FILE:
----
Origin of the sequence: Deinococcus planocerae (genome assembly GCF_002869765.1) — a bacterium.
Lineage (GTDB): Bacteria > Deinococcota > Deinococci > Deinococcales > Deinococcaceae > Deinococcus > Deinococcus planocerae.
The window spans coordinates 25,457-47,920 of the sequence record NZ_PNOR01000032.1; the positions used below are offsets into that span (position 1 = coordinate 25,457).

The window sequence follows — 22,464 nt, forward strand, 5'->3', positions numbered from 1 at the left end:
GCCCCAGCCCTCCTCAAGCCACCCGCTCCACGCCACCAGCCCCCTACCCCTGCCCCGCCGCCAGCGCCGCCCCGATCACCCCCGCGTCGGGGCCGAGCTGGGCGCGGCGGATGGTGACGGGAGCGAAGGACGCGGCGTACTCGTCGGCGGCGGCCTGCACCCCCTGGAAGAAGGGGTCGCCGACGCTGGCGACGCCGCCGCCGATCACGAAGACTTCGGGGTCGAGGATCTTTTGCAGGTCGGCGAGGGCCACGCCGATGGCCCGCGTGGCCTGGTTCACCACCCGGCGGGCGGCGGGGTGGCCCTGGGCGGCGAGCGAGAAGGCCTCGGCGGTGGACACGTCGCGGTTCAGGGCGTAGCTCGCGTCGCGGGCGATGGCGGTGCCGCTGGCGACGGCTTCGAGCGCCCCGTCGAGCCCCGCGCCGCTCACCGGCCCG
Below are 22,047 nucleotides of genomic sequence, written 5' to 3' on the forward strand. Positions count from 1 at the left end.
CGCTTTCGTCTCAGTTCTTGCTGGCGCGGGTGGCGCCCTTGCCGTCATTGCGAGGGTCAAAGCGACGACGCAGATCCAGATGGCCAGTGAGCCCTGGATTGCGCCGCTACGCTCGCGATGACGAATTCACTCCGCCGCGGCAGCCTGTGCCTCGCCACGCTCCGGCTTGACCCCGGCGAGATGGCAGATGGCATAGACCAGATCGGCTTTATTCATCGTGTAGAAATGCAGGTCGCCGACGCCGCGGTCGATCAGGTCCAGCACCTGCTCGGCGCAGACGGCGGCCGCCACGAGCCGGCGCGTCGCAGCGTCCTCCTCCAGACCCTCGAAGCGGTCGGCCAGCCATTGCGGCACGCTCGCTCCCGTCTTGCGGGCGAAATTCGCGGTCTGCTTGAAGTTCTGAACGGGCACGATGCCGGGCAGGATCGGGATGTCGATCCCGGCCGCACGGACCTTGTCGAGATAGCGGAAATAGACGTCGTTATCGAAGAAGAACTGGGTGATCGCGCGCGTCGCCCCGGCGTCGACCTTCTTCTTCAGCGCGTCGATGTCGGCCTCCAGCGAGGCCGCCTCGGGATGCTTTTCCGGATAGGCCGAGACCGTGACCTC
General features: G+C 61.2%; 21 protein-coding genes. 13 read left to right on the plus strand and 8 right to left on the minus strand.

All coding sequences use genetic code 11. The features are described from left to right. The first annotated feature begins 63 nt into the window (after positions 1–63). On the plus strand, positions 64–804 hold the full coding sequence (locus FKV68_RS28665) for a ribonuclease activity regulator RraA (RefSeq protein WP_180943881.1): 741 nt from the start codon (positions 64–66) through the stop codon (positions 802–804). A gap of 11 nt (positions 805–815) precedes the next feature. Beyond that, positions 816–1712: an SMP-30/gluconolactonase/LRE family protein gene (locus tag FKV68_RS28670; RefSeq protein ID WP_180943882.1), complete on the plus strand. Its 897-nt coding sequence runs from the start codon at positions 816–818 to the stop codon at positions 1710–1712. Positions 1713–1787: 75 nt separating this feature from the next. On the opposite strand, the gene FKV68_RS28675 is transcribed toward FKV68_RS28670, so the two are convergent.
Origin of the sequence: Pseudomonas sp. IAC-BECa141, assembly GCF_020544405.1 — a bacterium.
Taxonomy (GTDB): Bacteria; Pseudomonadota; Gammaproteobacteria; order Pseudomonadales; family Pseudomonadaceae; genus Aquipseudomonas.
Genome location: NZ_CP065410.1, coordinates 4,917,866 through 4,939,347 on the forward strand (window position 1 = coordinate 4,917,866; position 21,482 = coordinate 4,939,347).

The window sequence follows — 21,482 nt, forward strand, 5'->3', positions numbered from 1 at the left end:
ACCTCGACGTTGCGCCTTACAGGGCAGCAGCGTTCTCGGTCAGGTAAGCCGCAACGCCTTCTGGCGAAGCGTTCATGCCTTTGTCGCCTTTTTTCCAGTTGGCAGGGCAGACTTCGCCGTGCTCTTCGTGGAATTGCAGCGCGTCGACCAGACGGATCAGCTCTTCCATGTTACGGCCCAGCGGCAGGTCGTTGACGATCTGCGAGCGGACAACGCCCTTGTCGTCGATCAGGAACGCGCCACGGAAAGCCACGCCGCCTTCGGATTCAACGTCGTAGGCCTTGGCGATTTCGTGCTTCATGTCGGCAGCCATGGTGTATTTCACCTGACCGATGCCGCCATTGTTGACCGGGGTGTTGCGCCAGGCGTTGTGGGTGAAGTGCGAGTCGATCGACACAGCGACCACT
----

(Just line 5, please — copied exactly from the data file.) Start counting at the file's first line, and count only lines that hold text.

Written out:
GCCCCAGCCCTCCTCAAGCCACCCGCTCCACGCCACCAGCCCCCTACCCCTGCCCCGCCGCCAGCGCCGCCCCGATCACCCCCGCGTCGGGGCCGAGCTGGGCGCGGCGGATGGTGACGGGAGCGAAGGACGCGGCGTACTCGTCGGCGGCGGCCTGCACCCCCTGGAAGAAGGGGTCGCCGACGCTGGCGACGCCGCCGCCGATCACGAAGACTTCGGGGTCGAGGATCTTTTGCAGGTCGGCGAGGGCCACGCCGATGGCCCGCGTGGCCTGGTTCACCACCCGGCGGGCGGCGGGGTGGCCCTGGGCGGCGAGCGAGAAGGCCTCGGCGGTGGACACGTCGCGGTTCAGGGCGTAGCTCGCGTCGCGGGCGATGGCGGTGCCGCTGGCGACGGCTTCGAGCGCCCCGTCGAGCCCCGCGCCGCTCACCGGCCCG